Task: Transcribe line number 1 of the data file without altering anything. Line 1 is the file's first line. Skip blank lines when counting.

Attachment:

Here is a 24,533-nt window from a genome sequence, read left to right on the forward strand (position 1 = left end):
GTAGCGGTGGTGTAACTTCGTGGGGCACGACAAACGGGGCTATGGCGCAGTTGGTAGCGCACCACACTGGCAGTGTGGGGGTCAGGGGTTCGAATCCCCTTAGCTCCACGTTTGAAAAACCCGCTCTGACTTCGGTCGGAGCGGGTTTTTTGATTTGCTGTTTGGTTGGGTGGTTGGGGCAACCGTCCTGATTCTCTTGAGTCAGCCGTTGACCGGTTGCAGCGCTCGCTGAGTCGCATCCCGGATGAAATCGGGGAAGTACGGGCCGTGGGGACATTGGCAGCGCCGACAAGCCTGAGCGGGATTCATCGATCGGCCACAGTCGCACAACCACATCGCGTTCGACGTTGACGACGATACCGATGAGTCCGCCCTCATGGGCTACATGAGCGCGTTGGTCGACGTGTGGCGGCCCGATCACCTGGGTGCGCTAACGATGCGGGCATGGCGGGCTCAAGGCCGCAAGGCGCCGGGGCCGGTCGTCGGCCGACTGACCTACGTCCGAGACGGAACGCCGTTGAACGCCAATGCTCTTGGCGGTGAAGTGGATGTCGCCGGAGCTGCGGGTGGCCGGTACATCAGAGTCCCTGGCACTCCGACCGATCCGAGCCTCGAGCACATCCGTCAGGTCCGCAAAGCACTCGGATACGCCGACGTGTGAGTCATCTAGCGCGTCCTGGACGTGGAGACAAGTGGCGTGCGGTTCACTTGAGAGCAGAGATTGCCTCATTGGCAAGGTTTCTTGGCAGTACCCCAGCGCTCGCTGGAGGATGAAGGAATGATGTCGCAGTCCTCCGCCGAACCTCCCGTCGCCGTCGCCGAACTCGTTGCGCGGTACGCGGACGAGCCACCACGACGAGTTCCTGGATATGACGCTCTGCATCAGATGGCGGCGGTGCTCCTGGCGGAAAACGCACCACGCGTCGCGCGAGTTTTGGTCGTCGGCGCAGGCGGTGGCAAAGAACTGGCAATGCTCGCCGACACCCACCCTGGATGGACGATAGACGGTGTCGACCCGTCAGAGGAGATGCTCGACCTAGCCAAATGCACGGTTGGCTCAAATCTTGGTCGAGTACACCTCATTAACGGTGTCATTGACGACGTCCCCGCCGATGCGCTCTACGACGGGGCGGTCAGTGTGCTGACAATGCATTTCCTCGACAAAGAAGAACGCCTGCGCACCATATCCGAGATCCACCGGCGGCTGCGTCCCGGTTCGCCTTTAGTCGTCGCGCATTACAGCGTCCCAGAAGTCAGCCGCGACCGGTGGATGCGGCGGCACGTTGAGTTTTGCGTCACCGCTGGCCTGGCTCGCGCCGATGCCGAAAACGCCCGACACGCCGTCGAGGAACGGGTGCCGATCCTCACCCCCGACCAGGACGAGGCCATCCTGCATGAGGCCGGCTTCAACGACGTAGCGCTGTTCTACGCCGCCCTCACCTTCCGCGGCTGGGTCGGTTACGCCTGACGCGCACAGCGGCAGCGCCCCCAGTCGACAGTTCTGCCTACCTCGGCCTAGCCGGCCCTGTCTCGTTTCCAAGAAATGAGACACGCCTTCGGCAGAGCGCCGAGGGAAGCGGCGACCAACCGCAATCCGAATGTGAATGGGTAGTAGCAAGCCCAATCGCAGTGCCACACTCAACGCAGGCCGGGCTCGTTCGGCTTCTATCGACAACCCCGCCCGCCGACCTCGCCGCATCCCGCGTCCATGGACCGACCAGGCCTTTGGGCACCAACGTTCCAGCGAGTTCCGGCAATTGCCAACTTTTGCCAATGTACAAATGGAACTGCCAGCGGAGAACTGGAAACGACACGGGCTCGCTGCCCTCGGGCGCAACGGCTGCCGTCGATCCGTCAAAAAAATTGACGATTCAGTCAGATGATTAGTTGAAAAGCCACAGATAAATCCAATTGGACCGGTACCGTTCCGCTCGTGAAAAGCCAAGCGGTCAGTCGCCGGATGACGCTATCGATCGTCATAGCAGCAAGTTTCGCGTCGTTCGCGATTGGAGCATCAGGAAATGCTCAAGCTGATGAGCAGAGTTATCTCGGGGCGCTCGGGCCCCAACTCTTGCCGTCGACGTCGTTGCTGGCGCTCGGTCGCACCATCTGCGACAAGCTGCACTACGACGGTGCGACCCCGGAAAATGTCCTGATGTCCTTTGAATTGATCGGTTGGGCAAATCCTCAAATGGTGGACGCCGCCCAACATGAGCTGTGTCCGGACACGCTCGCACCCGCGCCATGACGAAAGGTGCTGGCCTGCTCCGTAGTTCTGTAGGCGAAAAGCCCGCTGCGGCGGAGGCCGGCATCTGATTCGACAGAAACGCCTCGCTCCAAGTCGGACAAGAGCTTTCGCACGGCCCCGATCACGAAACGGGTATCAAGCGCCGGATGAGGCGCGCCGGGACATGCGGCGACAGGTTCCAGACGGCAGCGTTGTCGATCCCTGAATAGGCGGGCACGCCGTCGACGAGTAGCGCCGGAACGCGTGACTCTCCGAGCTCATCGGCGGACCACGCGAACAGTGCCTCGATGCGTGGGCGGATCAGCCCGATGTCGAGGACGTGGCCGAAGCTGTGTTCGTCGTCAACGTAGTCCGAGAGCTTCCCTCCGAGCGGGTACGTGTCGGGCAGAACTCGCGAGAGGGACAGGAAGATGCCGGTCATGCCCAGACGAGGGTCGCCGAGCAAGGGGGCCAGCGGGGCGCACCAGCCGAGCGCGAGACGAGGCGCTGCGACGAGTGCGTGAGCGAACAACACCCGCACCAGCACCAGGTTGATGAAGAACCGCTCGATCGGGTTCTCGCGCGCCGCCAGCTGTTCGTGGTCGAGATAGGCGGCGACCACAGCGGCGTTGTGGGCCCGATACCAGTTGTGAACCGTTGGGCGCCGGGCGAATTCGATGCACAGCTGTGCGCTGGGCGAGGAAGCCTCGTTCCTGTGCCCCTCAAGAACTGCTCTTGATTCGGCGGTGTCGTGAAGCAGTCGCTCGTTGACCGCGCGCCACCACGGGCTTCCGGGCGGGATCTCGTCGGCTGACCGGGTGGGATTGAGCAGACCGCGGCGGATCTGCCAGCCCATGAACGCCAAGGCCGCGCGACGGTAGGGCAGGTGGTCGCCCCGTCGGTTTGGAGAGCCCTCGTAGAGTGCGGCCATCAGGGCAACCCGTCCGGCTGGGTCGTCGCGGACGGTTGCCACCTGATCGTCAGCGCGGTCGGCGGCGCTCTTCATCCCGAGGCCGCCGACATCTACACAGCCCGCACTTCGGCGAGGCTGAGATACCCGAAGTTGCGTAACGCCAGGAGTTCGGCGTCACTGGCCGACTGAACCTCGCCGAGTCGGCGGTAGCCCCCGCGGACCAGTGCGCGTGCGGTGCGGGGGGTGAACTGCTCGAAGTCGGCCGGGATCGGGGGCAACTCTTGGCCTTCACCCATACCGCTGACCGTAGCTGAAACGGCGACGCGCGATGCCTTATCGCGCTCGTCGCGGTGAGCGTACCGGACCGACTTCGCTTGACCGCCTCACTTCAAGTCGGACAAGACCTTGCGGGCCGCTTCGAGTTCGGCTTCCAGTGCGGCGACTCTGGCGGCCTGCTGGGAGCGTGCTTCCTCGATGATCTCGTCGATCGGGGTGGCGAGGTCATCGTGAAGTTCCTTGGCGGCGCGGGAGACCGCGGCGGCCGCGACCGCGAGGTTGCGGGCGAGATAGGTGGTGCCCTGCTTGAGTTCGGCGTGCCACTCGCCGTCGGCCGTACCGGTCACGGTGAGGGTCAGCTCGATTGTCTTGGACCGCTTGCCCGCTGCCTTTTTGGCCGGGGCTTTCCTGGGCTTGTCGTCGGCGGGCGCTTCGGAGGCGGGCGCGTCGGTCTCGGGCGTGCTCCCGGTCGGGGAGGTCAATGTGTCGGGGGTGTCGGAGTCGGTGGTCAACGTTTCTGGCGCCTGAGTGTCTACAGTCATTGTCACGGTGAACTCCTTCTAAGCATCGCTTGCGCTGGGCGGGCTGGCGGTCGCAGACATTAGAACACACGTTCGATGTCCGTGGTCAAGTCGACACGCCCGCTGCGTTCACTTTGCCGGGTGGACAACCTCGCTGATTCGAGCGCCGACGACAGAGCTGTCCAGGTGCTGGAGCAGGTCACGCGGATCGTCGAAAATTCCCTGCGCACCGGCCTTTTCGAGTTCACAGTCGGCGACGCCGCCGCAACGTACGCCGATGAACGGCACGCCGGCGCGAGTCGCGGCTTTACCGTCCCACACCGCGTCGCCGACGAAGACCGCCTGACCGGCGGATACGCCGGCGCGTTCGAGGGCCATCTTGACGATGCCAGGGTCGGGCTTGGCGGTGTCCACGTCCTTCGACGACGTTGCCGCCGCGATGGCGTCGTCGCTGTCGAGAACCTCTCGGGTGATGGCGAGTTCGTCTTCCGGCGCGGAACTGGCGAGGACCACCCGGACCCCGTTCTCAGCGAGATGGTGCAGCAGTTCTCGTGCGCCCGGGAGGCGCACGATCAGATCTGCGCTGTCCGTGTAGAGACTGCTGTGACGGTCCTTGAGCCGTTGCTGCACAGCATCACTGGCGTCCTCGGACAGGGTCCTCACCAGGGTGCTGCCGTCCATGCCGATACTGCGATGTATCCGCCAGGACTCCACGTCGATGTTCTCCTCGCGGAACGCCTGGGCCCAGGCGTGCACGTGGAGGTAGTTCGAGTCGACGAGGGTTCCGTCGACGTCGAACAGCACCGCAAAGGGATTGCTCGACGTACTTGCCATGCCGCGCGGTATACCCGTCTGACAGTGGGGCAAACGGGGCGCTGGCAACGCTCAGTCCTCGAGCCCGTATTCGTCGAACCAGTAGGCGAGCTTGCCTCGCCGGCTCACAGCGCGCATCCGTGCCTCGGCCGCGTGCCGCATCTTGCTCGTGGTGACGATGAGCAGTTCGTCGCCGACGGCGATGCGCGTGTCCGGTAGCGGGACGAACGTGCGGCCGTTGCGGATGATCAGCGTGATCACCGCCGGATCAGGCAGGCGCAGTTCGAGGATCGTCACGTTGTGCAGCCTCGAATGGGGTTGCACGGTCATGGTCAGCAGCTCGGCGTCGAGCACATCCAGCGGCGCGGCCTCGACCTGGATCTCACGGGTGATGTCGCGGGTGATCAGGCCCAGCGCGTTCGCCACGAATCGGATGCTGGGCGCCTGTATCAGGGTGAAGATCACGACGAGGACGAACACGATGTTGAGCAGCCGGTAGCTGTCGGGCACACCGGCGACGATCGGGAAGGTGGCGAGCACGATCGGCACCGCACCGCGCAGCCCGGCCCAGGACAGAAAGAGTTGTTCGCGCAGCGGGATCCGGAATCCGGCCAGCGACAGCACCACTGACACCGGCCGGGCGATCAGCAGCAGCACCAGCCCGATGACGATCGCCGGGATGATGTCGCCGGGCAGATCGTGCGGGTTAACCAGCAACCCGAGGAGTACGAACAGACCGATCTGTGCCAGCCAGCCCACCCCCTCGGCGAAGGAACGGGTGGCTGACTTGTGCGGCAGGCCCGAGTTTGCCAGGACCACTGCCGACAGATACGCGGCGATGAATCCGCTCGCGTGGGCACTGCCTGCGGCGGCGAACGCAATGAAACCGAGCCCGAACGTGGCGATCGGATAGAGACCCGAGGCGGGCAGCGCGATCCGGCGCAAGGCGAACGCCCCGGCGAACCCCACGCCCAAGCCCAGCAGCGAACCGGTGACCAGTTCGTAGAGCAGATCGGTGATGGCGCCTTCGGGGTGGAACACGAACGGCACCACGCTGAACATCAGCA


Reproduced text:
Here is a 24,533-nt window from a genome sequence, read left to right on the forward strand (position 1 = left end):